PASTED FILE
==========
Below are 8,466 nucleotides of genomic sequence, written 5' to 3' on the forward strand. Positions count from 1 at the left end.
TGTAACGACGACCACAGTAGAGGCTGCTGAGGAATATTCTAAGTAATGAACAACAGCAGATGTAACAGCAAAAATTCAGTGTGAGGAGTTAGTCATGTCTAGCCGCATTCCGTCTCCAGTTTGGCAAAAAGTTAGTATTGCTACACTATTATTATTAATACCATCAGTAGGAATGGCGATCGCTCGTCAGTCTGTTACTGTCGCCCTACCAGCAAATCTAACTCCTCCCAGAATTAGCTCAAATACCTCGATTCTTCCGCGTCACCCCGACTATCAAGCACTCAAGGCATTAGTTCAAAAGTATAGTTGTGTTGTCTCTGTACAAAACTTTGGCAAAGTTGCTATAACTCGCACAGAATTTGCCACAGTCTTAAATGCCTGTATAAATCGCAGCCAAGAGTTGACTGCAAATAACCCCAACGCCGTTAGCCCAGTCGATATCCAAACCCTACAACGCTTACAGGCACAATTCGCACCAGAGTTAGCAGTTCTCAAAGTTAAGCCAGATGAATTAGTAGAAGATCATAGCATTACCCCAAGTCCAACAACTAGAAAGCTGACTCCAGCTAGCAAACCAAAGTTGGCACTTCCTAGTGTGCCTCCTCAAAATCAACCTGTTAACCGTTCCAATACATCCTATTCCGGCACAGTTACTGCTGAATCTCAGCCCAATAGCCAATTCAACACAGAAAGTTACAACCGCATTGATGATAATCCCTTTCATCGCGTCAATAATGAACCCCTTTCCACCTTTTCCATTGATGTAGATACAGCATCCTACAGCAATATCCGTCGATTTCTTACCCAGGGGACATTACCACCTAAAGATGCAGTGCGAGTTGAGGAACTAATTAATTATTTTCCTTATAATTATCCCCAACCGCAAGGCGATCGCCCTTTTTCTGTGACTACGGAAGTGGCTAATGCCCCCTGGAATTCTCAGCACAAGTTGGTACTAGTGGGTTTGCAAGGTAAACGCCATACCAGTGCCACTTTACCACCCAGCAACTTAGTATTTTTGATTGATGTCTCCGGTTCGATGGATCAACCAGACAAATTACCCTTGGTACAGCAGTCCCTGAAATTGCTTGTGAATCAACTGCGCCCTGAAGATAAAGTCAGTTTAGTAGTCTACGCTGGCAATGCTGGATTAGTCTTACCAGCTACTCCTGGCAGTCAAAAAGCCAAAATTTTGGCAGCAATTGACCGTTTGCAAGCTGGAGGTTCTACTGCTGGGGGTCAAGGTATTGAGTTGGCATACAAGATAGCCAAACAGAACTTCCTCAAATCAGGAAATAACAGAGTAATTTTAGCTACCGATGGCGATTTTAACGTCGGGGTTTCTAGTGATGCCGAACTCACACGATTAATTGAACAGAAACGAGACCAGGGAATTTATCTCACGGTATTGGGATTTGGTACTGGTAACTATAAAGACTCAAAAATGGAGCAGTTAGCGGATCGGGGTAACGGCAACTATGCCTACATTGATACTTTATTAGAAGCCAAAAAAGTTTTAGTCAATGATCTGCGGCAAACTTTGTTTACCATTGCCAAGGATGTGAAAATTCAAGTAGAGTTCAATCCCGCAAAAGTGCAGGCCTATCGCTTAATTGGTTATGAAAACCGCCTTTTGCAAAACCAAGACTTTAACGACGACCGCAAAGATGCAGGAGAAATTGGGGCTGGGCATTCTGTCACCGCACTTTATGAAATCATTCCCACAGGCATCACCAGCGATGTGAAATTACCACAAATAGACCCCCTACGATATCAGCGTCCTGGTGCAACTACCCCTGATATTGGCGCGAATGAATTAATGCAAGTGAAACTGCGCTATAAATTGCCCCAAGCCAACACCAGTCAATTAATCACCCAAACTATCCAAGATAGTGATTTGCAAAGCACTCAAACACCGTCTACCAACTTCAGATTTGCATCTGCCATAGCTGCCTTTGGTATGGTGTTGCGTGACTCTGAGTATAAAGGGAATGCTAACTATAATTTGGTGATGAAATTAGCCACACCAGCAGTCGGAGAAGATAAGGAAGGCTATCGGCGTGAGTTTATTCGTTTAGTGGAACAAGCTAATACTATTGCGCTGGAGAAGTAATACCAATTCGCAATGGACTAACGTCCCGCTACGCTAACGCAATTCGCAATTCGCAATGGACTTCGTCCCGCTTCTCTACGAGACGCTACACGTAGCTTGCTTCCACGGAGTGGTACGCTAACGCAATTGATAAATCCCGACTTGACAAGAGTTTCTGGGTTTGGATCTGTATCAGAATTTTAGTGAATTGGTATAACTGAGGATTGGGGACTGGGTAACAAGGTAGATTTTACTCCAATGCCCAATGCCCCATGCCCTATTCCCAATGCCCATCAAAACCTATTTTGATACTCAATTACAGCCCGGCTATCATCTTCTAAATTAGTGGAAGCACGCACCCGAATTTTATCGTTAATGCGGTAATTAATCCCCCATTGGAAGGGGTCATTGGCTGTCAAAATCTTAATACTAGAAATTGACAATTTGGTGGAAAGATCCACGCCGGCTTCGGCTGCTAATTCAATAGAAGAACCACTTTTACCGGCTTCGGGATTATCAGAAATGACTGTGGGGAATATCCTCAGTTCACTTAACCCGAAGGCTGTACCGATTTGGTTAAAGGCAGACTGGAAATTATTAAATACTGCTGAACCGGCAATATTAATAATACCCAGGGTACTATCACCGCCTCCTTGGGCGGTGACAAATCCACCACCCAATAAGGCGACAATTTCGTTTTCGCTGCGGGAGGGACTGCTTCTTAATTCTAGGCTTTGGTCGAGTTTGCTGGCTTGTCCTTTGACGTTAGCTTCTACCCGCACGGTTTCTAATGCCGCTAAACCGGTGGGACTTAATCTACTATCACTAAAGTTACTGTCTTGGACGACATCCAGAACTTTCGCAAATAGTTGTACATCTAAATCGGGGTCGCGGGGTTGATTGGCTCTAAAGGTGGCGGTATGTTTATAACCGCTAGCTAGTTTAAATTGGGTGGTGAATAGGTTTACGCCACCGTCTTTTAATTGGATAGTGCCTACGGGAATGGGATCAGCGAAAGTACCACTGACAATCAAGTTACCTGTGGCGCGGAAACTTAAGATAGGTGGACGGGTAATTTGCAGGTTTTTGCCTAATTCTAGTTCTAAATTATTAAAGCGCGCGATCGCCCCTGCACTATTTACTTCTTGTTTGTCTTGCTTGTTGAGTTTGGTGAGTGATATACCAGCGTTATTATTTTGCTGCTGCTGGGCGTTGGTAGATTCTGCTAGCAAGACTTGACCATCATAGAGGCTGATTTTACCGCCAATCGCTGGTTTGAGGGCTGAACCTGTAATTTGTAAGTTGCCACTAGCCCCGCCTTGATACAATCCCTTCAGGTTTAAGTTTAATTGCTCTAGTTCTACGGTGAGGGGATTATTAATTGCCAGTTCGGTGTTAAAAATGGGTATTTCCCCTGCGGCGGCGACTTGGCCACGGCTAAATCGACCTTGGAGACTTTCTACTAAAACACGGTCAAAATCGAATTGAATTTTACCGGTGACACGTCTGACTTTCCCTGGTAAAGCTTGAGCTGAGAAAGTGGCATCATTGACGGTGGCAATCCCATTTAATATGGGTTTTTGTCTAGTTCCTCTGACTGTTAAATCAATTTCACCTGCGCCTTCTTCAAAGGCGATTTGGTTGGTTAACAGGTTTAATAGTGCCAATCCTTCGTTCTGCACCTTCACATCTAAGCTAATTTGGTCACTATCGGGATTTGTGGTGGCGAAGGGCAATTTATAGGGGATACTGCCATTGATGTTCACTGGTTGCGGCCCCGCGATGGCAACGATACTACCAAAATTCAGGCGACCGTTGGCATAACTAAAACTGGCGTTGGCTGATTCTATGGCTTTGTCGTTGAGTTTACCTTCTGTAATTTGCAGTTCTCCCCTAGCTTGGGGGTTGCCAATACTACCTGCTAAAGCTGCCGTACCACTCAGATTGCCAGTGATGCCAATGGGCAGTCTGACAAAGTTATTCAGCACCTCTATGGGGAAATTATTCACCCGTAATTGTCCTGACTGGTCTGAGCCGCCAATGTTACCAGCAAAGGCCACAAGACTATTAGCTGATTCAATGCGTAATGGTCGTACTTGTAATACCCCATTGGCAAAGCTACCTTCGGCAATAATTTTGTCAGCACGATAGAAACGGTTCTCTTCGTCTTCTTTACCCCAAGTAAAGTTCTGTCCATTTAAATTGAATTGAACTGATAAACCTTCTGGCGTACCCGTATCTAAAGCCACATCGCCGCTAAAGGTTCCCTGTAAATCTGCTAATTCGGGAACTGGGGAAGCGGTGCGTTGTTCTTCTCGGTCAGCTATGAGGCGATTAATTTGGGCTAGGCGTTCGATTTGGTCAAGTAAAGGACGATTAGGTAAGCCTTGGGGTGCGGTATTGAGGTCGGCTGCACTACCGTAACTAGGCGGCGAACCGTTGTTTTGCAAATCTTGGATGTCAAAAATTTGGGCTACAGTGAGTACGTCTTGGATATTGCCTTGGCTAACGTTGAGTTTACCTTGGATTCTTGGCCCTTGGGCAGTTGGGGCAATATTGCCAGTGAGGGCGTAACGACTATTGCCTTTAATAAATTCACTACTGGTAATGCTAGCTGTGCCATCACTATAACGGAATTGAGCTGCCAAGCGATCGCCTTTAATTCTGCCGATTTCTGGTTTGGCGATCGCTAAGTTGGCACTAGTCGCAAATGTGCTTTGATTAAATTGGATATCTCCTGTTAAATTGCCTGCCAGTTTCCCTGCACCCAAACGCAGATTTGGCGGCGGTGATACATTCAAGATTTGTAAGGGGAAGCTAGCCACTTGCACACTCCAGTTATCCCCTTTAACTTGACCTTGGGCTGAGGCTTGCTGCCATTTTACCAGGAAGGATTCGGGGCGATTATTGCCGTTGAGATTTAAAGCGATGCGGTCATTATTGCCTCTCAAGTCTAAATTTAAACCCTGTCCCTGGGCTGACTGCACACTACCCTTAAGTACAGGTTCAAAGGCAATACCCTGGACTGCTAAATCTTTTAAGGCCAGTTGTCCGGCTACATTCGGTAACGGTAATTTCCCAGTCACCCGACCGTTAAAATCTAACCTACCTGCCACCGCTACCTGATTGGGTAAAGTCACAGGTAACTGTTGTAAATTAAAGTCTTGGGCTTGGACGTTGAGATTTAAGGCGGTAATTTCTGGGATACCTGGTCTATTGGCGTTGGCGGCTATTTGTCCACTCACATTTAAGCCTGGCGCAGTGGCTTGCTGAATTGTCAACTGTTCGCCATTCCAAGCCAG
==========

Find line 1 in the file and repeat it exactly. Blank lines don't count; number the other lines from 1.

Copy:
Below are 8,466 nucleotides of genomic sequence, written 5' to 3' on the forward strand. Positions count from 1 at the left end.